In McKeen-Chaplin v. Provident Savings Bank, ___ F.3d ___ (9th Cir. July 5, 2017), the Ninth Circuit Court of Appeals reversed the grant of summary judgment by the U.S. District Court for the Eastern District of California (Judge Burrell) in favor of defendant. The Court held that mortgage underwriters were not exempt under the Administrative Exemption under the Fair Labor Standards Act (“FLSA”) and, therefore, were entitled to overtime compensation for hours worked in excess of forty per week.
Plaintiff brought a class action on behalf of herself and all other mortgage underwriters who worked for defendant bank, which “sells mortgage loans to consumers . . . and then resells those funded loans on the secondary market.” Plaintiff claimed that the underwriters, who were “responsible for thoroughly analyzing complex customer loan applications and determining borrower creditworthiness in order to ultimately decide whether [the bank would] accept the requested loan,” were improperly classified as exempt (i.e. salaried, not hourly) and denied overtime pay.
The district court conditionally certified an opt-in class but later concluded that the underwriters qualified for the Administrative Exemption based on its finding that their primary duty included “quality control” or similar activities directly related to the bank’s general business operations. Thus, the district court granted summary judgment for the bank and plaintiff appealed.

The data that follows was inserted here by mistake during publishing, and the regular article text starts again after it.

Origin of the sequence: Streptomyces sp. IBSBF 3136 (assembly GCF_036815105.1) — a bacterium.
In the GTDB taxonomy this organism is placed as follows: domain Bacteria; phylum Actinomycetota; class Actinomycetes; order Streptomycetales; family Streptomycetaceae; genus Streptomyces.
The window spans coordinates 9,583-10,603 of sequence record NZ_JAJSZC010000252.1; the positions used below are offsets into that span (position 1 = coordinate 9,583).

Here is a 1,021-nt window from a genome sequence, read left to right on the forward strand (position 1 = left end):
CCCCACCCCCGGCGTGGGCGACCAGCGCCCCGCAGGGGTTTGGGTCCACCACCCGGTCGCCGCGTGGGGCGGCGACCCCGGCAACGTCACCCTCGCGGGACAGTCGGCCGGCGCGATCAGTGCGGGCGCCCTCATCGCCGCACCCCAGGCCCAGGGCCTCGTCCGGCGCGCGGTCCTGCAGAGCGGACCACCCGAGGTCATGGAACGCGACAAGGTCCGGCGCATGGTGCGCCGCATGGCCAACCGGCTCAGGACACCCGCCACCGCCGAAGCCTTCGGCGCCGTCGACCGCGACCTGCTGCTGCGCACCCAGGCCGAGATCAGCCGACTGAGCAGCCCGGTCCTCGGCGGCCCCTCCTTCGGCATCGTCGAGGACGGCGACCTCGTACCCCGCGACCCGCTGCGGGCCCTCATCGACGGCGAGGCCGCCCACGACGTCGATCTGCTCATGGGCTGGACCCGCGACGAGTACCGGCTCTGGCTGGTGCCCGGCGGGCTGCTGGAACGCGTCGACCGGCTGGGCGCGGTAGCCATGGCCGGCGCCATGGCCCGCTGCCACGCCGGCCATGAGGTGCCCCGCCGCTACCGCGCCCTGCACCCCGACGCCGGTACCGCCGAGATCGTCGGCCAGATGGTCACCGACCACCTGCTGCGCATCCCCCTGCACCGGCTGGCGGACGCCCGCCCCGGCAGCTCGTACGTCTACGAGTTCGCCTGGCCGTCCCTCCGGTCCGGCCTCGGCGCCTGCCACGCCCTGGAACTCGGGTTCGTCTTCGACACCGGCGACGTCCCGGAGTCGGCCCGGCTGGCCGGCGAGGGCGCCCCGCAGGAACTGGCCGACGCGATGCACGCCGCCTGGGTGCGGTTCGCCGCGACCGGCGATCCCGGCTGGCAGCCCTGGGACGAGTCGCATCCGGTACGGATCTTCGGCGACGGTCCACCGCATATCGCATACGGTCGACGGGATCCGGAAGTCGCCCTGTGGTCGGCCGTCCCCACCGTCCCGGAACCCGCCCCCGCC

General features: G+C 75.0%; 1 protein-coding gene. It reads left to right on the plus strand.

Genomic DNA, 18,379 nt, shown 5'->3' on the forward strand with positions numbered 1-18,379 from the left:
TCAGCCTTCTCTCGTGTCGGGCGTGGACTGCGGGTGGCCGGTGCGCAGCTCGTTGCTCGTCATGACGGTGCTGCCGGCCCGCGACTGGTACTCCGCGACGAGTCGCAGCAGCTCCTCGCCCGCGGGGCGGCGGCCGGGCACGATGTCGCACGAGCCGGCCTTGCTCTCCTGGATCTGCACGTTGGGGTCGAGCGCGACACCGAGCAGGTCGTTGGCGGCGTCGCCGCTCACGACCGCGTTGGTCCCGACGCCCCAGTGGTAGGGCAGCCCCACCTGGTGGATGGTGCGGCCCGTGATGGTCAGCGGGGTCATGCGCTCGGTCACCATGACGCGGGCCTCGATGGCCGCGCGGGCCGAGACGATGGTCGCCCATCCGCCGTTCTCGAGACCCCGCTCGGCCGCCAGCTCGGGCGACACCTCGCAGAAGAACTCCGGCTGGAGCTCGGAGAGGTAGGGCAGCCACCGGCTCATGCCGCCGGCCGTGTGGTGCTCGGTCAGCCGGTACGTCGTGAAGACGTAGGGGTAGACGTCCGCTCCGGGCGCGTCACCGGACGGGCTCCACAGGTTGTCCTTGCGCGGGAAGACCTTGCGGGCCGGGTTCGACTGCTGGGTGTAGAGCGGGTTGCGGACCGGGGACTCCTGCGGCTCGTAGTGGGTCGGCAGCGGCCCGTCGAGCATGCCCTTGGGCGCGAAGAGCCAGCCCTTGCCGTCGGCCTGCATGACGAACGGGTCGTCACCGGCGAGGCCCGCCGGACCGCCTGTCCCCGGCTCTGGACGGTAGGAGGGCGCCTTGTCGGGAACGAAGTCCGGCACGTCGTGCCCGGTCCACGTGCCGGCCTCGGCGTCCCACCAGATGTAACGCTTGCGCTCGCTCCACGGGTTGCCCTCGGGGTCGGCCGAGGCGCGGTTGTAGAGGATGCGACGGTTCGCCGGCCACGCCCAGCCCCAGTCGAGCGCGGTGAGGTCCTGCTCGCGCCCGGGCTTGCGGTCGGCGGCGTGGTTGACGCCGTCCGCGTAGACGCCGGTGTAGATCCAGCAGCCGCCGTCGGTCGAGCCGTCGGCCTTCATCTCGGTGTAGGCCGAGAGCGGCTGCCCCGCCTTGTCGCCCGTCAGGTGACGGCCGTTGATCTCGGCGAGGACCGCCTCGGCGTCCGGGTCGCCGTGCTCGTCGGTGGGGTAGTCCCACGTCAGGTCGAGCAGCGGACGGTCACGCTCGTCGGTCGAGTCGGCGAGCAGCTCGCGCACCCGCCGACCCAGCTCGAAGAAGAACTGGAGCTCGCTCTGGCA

The appellate court disagreed, holding that the underwriters’ primary job duty did not relate to the bank’s management or general business operations and, therefore, the administrative employee exemption did not apply. In so holding the court applied the analysis used by the Second Circuit in Davis v. J.P. Morgan Chase & Co., 587 F.3d 529 (2d Cir. 2009) rather than that applied by the Sixth Circuit in Lutz v. Huntington Bancshares, Inc., 815 F.3d 988, 995 (6th Cir. 2016). Specifically, the court concluded that the underwriters “do not decide if [the bank] should take on risk, but instead assess whether, given the guidelines provided to them from above, the particular loan at issue falls within the range of risk [the bank] has determined it is willing to take. Assessing the loan’s riskiness according to relevant guidelines is quite distinct from assessing or determining [the bank]’s business interests. Mortgage underwriters are told what is in [the bank]’s best interest, and then asked to ensure that the product being sold fits within criteria set by others.” With respect to the district court’s quality control finding, the appellate court noted that “this was a legal conclusion . . . that was not supported by the record evidence.”